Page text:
Montreal luthier Michael Greenfield says: “Ovangkol...who knew?! What a great alternative tonewood. As there is a lot of it around, the logs are large and the sets are very on quarter and STRAIGHT. What a pleasure to build with. Bends and glues well... .not too hard on edge tools. It is not quite as dense as most Rosewoods, which can be a good thing, especially on larger bodied guitars as you don’t have to combat the problem of clashing overtones - there is better separation between notes.” He went on to say that his latest Ovangkol guitar is a ”monster” and mentioned that tonally it falls nicely ”between Koa and Rosewood”.

Which sounded pretty much ideal to me! And was very much in keeping with Tom's assessment. If I recall correctly, he said it was tapping out tapping out somewhere between an acacia and a rosewood, perhaps with hints of maple and hog. Which sounded very much up my street. Not so much like claro walnut - rather denser.

Some collected comments:


From http://tonewooddatasource.weebly.com...tails-n-q.html:

Highs =3.7, Mids =2.9, Bass =4, Sustain = 3.8, Overtones =2.7, Tone =2.9

Over a decade ago, Taylor introduced the world to a pair of new tonewoods, the first being Ovangkol. An African relative of rosewood, it’s a great sounding wood that shares many of rosewood’s tonal properties, with a slightly fuller midrange and a top end that’s not quite as bright as maple. A well-rounded kind of sound. Being lesser known than rosewood, Ovangkol has been a sleeper hit over the years, asserting itself as an instant contender among unsuspecting players who test-drive a variety of Taylor models. Ovangkol (also called Shedua and Amazaqoue) has been in use by several of the larger high-end factories for several years now, most notably Taylor, Lowden and Avalon, but its combination of affordability, beauty and tonality has made it a favorite with a growing number of hand makers as well.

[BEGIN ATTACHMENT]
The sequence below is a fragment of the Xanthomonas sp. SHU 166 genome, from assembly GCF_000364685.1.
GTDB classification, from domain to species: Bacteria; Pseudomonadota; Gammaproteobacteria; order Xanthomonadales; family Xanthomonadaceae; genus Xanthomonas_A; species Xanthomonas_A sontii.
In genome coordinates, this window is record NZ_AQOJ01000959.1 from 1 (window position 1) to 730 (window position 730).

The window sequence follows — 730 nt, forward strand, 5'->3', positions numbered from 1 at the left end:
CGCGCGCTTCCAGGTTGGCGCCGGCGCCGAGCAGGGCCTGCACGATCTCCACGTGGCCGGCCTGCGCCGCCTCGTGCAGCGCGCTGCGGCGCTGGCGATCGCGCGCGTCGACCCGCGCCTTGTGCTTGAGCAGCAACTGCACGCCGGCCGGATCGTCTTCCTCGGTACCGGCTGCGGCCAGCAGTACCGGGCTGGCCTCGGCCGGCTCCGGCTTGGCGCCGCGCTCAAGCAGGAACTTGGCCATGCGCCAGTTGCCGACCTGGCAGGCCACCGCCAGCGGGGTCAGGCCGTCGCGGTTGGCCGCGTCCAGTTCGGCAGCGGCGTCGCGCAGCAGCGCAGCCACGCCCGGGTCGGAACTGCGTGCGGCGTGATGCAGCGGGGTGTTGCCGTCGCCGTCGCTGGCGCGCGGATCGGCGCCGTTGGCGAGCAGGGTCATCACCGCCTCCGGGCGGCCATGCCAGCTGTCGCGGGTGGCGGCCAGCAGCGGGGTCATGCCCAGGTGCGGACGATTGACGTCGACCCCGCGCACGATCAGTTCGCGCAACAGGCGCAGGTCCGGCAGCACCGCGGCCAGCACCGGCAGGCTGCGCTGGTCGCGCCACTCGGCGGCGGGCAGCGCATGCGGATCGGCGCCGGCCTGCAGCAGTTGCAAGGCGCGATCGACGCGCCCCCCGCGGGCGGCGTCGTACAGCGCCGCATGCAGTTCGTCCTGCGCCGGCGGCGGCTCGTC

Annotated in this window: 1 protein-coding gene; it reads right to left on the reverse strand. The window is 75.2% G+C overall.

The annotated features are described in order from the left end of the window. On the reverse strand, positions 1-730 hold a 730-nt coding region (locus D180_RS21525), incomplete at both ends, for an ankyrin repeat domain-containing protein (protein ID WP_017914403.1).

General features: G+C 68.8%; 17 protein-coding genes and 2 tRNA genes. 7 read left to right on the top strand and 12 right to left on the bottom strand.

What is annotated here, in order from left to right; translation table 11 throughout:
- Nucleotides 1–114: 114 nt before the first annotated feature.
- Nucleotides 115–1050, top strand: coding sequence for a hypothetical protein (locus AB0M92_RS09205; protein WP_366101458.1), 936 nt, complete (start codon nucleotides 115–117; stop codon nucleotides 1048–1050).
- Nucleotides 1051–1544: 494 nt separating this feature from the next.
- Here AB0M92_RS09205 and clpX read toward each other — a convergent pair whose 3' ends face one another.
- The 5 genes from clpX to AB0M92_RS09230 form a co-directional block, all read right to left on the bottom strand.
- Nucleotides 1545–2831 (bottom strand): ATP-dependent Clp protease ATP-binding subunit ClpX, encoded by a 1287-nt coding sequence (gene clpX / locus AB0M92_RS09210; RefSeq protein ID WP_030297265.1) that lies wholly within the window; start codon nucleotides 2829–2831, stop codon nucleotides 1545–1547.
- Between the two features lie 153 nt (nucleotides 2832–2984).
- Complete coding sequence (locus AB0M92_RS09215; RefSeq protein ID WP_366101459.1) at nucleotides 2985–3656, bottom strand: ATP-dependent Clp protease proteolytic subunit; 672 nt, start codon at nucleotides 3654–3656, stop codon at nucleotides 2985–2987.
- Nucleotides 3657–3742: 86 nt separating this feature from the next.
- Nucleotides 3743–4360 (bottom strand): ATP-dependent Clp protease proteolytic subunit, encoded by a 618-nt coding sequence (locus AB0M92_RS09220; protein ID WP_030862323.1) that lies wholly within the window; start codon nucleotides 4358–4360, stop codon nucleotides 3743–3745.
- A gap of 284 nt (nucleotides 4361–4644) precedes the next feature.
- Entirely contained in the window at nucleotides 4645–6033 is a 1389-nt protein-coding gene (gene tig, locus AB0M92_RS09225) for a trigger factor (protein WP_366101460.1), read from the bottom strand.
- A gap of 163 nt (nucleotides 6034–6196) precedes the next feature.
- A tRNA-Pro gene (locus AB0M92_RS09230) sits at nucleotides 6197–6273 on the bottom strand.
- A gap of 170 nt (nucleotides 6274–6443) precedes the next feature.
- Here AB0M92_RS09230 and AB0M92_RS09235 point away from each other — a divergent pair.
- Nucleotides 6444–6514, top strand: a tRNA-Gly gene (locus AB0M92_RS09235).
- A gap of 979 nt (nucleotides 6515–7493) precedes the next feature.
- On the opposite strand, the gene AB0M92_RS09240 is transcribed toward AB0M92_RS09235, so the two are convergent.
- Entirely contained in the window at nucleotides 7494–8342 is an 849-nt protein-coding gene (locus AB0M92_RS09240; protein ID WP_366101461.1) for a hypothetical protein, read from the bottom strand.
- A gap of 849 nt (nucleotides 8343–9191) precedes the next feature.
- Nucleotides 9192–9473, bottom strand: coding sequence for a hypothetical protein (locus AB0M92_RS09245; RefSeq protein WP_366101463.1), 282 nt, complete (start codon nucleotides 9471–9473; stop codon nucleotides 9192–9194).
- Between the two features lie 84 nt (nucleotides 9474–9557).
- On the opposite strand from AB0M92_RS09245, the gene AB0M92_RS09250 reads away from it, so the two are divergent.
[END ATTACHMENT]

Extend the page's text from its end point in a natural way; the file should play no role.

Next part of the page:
Goes well with most applications: players who perhaps don’t have predefined tonal preferences, who may be generalists in their style of play, and who are looking for a well-rounded, all-purpose solid wood guitar. It works well with different body shapes.

It has the depth of Rosewood but has the much better snap associated with medium density woods such as Koa and Walnut. Ovangkol is a very attractive wood and is highly sought for musical instruments.

Ovangkol back and sides sits between the warmth and depth of strong Rosewood and the sparking trebles and highs of Maple.


From UK luthier Alan Arnold:

"Becoming popular with some big makers, it's a visually stunning guitar wood, with a tonal range between Rosewoods and Acacias, plus great note separation. This makes for a great finger-style guitar. RECOMMENDED."


From guitarbench

It is used for back an sides for guitars, in particular by several higher-end factories like Lowden and Taylor where it has found favour for it’s affordability and tonal envelope which is said to lie between Koa and Rosewood. Ciaran McNally is a big fan saying:

“The grain is interlocked, at least on this bees wing set, which makes it difficult to bend. It is also prone to tearing. But pleasant enough in the shop as it hasn’t got a particularly overpowering smell. No issues in jointing. I was also surprised at how quickly the grain the filled during the lacquer process. In fact it filled quicker than the rosewood bindings on the guitar

The guitar is very punchy, plenty of bass. Has unusually good definition in DADGAD.”

Subjective tone: I would broadly characterise the tone of Sheuda as falling between Koa and Walnut- it has more clarity than Walnut but provides more fundamental than Koa.


From AGF:

(Sorry - unattributed!)

"Ovangkol can sound fairly similar to koa when you get the lighter weight examples. But more often ovangkol is closer to rosewood in tone."

"Like rosewood, ovangkol efficiently projects bass tones resulting in a rich full sound."

"An African relative of rosewood, it’s a great sounding wood that shares many of rosewood’s tonal properties, with a slightly fuller midrange and a top end that’s not quite as bright as maple. Being lesser known than rosewood, ovangkol has been a sleeper hit over the years..."

"In my experience, the other tonewoods that ovangkol resembles most closely in terms of tone first of all is koa, and to a less extent, walnut. All three are medium density hardwoods.

Personally, I love the sound of ovangkol instruments. They look great and quite often sound great. If there are fewer of them being produced these days, I'm certain it has far more to do with sales figures than with any perceived shortcomings ovangkol might have as a tonewood. Because it's an excellent wood for the purpose."